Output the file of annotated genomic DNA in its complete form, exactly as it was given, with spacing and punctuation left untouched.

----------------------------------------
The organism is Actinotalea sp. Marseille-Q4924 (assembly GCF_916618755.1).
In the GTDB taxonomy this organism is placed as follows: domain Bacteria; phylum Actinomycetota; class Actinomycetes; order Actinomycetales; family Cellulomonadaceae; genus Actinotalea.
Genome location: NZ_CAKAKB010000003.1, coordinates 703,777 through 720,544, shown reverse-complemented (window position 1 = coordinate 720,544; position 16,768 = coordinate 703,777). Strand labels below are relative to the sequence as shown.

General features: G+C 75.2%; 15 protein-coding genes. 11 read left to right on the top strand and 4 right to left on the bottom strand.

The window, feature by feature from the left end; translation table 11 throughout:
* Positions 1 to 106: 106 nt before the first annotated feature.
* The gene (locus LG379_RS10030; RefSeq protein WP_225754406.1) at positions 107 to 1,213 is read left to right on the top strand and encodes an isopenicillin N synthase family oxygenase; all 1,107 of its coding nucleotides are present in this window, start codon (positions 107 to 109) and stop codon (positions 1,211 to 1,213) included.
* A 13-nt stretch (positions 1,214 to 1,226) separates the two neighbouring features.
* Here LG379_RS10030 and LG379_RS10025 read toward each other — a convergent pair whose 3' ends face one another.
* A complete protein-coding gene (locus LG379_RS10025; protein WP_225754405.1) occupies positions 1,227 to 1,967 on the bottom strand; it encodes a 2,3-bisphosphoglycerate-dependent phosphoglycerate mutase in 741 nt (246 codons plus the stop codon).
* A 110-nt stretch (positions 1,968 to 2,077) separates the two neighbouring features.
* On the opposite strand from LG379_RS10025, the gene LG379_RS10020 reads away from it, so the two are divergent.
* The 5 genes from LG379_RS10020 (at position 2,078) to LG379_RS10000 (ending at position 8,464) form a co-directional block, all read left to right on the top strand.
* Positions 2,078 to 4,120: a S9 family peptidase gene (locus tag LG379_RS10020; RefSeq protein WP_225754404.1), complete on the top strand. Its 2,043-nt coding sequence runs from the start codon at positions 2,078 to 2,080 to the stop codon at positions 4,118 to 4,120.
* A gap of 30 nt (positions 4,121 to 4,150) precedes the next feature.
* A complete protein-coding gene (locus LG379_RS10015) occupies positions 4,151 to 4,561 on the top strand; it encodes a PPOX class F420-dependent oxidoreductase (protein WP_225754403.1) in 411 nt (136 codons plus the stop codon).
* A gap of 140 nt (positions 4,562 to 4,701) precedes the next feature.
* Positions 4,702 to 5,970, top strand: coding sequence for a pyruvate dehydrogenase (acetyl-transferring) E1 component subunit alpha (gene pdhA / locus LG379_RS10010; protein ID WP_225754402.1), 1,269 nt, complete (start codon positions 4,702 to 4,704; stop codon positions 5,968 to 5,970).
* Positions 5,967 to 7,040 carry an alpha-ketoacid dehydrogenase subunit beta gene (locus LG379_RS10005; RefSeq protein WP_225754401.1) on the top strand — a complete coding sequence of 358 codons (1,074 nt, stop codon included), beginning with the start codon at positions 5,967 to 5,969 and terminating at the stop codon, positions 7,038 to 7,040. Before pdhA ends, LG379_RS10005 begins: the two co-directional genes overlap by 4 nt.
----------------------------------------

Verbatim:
The organism is Actinotalea sp. Marseille-Q4924 (assembly GCF_916618755.1).
In the GTDB taxonomy this organism is placed as follows: domain Bacteria; phylum Actinomycetota; class Actinomycetes; order Actinomycetales; family Cellulomonadaceae; genus Actinotalea.
Genome location: NZ_CAKAKB010000003.1, coordinates 703,777 through 720,544, shown reverse-complemented (window position 1 = coordinate 720,544; position 16,768 = coordinate 703,777). Strand labels below are relative to the sequence as shown.

General features: G+C 75.2%; 15 protein-coding genes. 11 read left to right on the top strand and 4 right to left on the bottom strand.

The window, feature by feature from the left end; translation table 11 throughout:
* Positions 1 to 106: 106 nt before the first annotated feature.
* The gene (locus LG379_RS10030; RefSeq protein WP_225754406.1) at positions 107 to 1,213 is read left to right on the top strand and encodes an isopenicillin N synthase family oxygenase; all 1,107 of its coding nucleotides are present in this window, start codon (positions 107 to 109) and stop codon (positions 1,211 to 1,213) included.
* A 13-nt stretch (positions 1,214 to 1,226) separates the two neighbouring features.
* Here LG379_RS10030 and LG379_RS10025 read toward each other — a convergent pair whose 3' ends face one another.
* A complete protein-coding gene (locus LG379_RS10025; protein WP_225754405.1) occupies positions 1,227 to 1,967 on the bottom strand; it encodes a 2,3-bisphosphoglycerate-dependent phosphoglycerate mutase in 741 nt (246 codons plus the stop codon).
* A 110-nt stretch (positions 1,968 to 2,077) separates the two neighbouring features.
* On the opposite strand from LG379_RS10025, the gene LG379_RS10020 reads away from it, so the two are divergent.
* The 5 genes from LG379_RS10020 (at position 2,078) to LG379_RS10000 (ending at position 8,464) form a co-directional block, all read left to right on the top strand.
* Positions 2,078 to 4,120: a S9 family peptidase gene (locus tag LG379_RS10020; RefSeq protein WP_225754404.1), complete on the top strand. Its 2,043-nt coding sequence runs from the start codon at positions 2,078 to 2,080 to the stop codon at positions 4,118 to 4,120.
* A gap of 30 nt (positions 4,121 to 4,150) precedes the next feature.
* A complete protein-coding gene (locus LG379_RS10015) occupies positions 4,151 to 4,561 on the top strand; it encodes a PPOX class F420-dependent oxidoreductase (protein WP_225754403.1) in 411 nt (136 codons plus the stop codon).
* A gap of 140 nt (positions 4,562 to 4,701) precedes the next feature.
* Positions 4,702 to 5,970, top strand: coding sequence for a pyruvate dehydrogenase (acetyl-transferring) E1 component subunit alpha (gene pdhA / locus LG379_RS10010; protein ID WP_225754402.1), 1,269 nt, complete (start codon positions 4,702 to 4,704; stop codon positions 5,968 to 5,970).
* Positions 5,967 to 7,040 carry an alpha-ketoacid dehydrogenase subunit beta gene (locus LG379_RS10005; RefSeq protein WP_225754401.1) on the top strand — a complete coding sequence of 358 codons (1,074 nt, stop codon included), beginning with the start codon at positions 5,967 to 5,969 and terminating at the stop codon, positions 7,038 to 7,040. Before pdhA ends, LG379_RS10005 begins: the two co-directional genes overlap by 4 nt.